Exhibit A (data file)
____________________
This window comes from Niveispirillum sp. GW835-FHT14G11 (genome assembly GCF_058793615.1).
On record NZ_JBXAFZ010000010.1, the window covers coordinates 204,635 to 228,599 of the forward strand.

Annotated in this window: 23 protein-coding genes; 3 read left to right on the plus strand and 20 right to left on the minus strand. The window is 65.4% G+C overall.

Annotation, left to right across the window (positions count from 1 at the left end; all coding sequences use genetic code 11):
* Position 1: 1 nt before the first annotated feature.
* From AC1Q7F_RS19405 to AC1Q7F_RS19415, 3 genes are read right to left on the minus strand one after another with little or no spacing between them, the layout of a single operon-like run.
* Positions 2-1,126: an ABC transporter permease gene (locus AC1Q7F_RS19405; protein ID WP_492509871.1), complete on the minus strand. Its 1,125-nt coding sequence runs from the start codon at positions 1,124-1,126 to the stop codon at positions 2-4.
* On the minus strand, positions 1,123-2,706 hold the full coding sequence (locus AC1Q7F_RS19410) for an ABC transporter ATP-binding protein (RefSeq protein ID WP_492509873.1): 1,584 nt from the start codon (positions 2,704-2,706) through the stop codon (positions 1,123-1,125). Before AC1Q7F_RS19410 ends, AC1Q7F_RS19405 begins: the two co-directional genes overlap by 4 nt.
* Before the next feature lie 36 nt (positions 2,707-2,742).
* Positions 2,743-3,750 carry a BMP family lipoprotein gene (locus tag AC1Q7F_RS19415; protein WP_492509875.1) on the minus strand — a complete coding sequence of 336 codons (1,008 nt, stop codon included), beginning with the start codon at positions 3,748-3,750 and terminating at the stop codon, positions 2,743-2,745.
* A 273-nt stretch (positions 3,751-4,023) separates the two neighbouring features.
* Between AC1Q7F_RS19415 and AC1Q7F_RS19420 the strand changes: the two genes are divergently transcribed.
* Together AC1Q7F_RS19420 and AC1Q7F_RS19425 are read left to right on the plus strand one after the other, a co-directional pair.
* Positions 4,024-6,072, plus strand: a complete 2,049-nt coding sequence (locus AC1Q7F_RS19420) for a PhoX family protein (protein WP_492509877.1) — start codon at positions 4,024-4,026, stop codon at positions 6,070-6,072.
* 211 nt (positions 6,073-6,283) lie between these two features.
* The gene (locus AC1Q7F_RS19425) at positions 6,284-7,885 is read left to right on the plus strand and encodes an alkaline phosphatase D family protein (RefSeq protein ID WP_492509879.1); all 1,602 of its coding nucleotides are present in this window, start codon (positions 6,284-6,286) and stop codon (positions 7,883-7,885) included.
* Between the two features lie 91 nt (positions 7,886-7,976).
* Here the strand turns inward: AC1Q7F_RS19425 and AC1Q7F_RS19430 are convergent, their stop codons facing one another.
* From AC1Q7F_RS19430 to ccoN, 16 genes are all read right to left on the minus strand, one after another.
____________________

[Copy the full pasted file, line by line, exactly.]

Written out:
This window comes from Niveispirillum sp. GW835-FHT14G11 (genome assembly GCF_058793615.1).
On record NZ_JBXAFZ010000010.1, the window covers coordinates 204,635 to 228,599 of the forward strand.

Annotated in this window: 23 protein-coding genes; 3 read left to right on the plus strand and 20 right to left on the minus strand. The window is 65.4% G+C overall.

Annotation, left to right across the window (positions count from 1 at the left end; all coding sequences use genetic code 11):
* Position 1: 1 nt before the first annotated feature.
* From AC1Q7F_RS19405 to AC1Q7F_RS19415, 3 genes are read right to left on the minus strand one after another with little or no spacing between them, the layout of a single operon-like run.
* Positions 2-1,126: an ABC transporter permease gene (locus AC1Q7F_RS19405; protein ID WP_492509871.1), complete on the minus strand. Its 1,125-nt coding sequence runs from the start codon at positions 1,124-1,126 to the stop codon at positions 2-4.
* On the minus strand, positions 1,123-2,706 hold the full coding sequence (locus AC1Q7F_RS19410) for an ABC transporter ATP-binding protein (RefSeq protein ID WP_492509873.1): 1,584 nt from the start codon (positions 2,704-2,706) through the stop codon (positions 1,123-1,125). Before AC1Q7F_RS19410 ends, AC1Q7F_RS19405 begins: the two co-directional genes overlap by 4 nt.
* Before the next feature lie 36 nt (positions 2,707-2,742).
* Positions 2,743-3,750 carry a BMP family lipoprotein gene (locus tag AC1Q7F_RS19415; protein WP_492509875.1) on the minus strand — a complete coding sequence of 336 codons (1,008 nt, stop codon included), beginning with the start codon at positions 3,748-3,750 and terminating at the stop codon, positions 2,743-2,745.
* A 273-nt stretch (positions 3,751-4,023) separates the two neighbouring features.
* Between AC1Q7F_RS19415 and AC1Q7F_RS19420 the strand changes: the two genes are divergently transcribed.
* Together AC1Q7F_RS19420 and AC1Q7F_RS19425 are read left to right on the plus strand one after the other, a co-directional pair.
* Positions 4,024-6,072, plus strand: a complete 2,049-nt coding sequence (locus AC1Q7F_RS19420) for a PhoX family protein (protein WP_492509877.1) — start codon at positions 4,024-4,026, stop codon at positions 6,070-6,072.
* 211 nt (positions 6,073-6,283) lie between these two features.
* The gene (locus AC1Q7F_RS19425) at positions 6,284-7,885 is read left to right on the plus strand and encodes an alkaline phosphatase D family protein (RefSeq protein ID WP_492509879.1); all 1,602 of its coding nucleotides are present in this window, start codon (positions 6,284-6,286) and stop codon (positions 7,883-7,885) included.
* Between the two features lie 91 nt (positions 7,886-7,976).
* Here the strand turns inward: AC1Q7F_RS19425 and AC1Q7F_RS19430 are convergent, their stop codons facing one another.
* From AC1Q7F_RS19430 to ccoN, 16 genes are all read right to left on the minus strand, one after another.